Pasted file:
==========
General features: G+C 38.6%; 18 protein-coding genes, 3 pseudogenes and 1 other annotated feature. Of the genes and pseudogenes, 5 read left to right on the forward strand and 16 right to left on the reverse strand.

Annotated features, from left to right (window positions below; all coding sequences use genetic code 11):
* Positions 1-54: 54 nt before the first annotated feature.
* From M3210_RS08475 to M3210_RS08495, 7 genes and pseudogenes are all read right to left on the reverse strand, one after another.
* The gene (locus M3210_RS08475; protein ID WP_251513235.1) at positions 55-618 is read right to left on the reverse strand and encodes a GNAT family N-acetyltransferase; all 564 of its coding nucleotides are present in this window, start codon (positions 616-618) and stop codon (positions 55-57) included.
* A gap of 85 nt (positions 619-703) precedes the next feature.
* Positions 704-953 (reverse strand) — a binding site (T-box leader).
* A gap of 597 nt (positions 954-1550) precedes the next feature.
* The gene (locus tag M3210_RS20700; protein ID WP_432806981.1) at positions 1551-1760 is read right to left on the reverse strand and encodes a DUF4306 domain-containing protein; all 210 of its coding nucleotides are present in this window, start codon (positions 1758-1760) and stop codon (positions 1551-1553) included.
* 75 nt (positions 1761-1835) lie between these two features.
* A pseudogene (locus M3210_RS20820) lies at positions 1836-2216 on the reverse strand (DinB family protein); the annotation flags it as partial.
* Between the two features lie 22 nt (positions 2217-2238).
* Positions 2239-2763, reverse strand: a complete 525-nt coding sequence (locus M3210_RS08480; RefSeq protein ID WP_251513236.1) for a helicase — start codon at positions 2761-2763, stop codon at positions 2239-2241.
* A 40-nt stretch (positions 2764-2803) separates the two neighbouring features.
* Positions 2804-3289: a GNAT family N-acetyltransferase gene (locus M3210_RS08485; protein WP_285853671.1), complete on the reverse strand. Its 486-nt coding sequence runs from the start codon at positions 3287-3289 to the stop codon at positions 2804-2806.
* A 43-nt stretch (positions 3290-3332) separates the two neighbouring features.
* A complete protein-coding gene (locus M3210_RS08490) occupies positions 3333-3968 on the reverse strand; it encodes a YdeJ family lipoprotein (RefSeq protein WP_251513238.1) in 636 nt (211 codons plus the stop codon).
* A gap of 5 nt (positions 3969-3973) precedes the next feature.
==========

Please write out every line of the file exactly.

General features: G+C 38.6%; 18 protein-coding genes, 3 pseudogenes and 1 other annotated feature. Of the genes and pseudogenes, 5 read left to right on the forward strand and 16 right to left on the reverse strand.

Annotated features, from left to right (window positions below; all coding sequences use genetic code 11):
* Positions 1-54: 54 nt before the first annotated feature.
* From M3210_RS08475 to M3210_RS08495, 7 genes and pseudogenes are all read right to left on the reverse strand, one after another.
* The gene (locus M3210_RS08475; protein ID WP_251513235.1) at positions 55-618 is read right to left on the reverse strand and encodes a GNAT family N-acetyltransferase; all 564 of its coding nucleotides are present in this window, start codon (positions 616-618) and stop codon (positions 55-57) included.
* A gap of 85 nt (positions 619-703) precedes the next feature.
* Positions 704-953 (reverse strand) — a binding site (T-box leader).
* A gap of 597 nt (positions 954-1550) precedes the next feature.
* The gene (locus tag M3210_RS20700; protein ID WP_432806981.1) at positions 1551-1760 is read right to left on the reverse strand and encodes a DUF4306 domain-containing protein; all 210 of its coding nucleotides are present in this window, start codon (positions 1758-1760) and stop codon (positions 1551-1553) included.
* 75 nt (positions 1761-1835) lie between these two features.
* A pseudogene (locus M3210_RS20820) lies at positions 1836-2216 on the reverse strand (DinB family protein); the annotation flags it as partial.
* Between the two features lie 22 nt (positions 2217-2238).
* Positions 2239-2763, reverse strand: a complete 525-nt coding sequence (locus M3210_RS08480; RefSeq protein ID WP_251513236.1) for a helicase — start codon at positions 2761-2763, stop codon at positions 2239-2241.
* A 40-nt stretch (positions 2764-2803) separates the two neighbouring features.
* Positions 2804-3289: a GNAT family N-acetyltransferase gene (locus M3210_RS08485; protein WP_285853671.1), complete on the reverse strand. Its 486-nt coding sequence runs from the start codon at positions 3287-3289 to the stop codon at positions 2804-2806.
* A 43-nt stretch (positions 3290-3332) separates the two neighbouring features.
* A complete protein-coding gene (locus M3210_RS08490) occupies positions 3333-3968 on the reverse strand; it encodes a YdeJ family lipoprotein (RefSeq protein WP_251513238.1) in 636 nt (211 codons plus the stop codon).
* A gap of 5 nt (positions 3969-3973) precedes the next feature.